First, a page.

Understanding Ruby and OS I/O buffering

The Ruby IO documentation is not 100% clear on how this buffering works, but this is what you can extract from the documentation:

  • Ruby IO has its own internal buffer
  • In addition to that the underlying operating system may or may not further buffer data.

The relevant methods to look at:

  • IO.flush: Flushes IO. I also looked at the Ruby source and a call to IO.flush also calls the underlying OS fflush(). This should be enough to get the file cached, but does not guarantee physical data to disk.
  • IO.sync=: If set to true, no Ruby internal buffering is done. Everything is immidiately sent to the OS, and fflush() is called for each write.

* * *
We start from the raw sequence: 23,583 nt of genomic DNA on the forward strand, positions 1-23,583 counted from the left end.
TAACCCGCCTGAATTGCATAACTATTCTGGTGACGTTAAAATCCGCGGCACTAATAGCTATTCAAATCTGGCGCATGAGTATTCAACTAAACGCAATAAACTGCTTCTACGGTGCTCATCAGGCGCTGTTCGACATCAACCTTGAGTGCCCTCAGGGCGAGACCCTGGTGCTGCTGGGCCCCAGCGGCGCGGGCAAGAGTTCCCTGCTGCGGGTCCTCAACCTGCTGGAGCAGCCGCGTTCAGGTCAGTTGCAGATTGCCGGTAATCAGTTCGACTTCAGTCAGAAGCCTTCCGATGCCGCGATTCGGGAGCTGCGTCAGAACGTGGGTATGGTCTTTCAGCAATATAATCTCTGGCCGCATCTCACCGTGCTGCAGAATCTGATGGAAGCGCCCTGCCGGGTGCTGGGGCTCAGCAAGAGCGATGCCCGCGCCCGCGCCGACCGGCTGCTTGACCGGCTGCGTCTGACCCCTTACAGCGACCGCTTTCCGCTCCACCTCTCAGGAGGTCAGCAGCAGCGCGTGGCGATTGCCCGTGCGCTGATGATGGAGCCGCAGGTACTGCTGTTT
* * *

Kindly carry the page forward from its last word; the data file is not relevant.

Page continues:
• IO.sync: Returns the current sync setting (true or false).
  • IO.fsync: Flushes both the Ruby buffers + calls fsync() on the OS (if it supports it). This will guarantee a full flush all the way to the physical disk file.
  • IO.close: Closes the Ruby IO and writes pending data to the OS. Note that this does not imply fsync(). The POSIX documentation on close() says that it does NOT guarantee data is physically written to the file. So you need to use an explicit fsync() call for that.

Conclusion: flush and/or close should be enough to get the file cached so that it can be read fully by another process or operation. To get the file all the way to the physical media with certainty, you need to call IO.fsync.

Other related methods:

  • IO.syswrite: Bypass Ruby internal buffers and do a straight OS write. If you use this then do not mix it with IO.read/write.
  • IO.sysread: Same as above, but for reading.

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